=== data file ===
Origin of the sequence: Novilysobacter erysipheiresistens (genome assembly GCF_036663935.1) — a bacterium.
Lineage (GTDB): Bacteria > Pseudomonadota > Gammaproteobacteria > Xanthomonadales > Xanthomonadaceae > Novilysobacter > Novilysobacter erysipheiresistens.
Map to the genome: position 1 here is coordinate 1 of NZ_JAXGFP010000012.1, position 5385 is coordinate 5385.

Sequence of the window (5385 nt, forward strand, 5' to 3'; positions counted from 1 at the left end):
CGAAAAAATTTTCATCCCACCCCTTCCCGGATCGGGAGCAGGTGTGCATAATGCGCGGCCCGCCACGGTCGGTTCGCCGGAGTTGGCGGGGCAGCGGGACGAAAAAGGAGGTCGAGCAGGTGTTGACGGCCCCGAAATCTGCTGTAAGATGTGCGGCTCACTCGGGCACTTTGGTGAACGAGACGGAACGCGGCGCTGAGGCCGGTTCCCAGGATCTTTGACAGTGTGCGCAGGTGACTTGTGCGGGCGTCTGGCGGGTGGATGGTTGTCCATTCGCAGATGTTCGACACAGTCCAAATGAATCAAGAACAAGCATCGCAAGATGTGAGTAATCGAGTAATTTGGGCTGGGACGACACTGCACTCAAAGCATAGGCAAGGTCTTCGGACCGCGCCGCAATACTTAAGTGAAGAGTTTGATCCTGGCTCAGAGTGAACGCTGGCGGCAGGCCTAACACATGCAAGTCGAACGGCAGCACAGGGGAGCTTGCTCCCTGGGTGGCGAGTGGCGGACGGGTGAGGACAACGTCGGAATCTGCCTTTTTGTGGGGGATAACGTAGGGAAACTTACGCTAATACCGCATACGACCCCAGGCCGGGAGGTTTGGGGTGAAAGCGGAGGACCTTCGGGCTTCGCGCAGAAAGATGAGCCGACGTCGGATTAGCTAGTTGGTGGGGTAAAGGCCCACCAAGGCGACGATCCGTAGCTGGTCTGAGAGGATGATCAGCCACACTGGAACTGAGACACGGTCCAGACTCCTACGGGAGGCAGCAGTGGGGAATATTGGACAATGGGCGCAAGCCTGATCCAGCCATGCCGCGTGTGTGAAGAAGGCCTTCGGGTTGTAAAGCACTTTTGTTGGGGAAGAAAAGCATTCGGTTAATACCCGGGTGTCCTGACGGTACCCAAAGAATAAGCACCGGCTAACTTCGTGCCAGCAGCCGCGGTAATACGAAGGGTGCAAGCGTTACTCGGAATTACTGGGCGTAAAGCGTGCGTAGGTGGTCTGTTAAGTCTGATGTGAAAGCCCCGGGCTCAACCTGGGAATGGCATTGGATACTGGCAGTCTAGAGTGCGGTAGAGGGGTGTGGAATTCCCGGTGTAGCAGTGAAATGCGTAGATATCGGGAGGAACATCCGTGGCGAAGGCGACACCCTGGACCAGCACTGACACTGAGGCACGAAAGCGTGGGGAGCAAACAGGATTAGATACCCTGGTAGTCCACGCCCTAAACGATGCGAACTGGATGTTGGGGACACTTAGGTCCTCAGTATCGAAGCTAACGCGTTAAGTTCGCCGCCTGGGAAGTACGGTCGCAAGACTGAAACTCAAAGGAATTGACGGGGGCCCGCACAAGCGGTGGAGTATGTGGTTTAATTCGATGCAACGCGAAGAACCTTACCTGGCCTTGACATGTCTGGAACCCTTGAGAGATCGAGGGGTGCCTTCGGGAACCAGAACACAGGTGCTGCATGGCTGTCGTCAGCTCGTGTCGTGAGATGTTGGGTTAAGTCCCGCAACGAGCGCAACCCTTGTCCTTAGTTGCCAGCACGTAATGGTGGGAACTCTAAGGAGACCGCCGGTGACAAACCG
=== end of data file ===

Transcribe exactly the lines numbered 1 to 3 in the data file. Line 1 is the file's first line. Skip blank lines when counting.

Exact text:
Origin of the sequence: Novilysobacter erysipheiresistens (genome assembly GCF_036663935.1) — a bacterium.
Lineage (GTDB): Bacteria > Pseudomonadota > Gammaproteobacteria > Xanthomonadales > Xanthomonadaceae > Novilysobacter > Novilysobacter erysipheiresistens.
Map to the genome: position 1 here is coordinate 1 of NZ_JAXGFP010000012.1, position 5385 is coordinate 5385.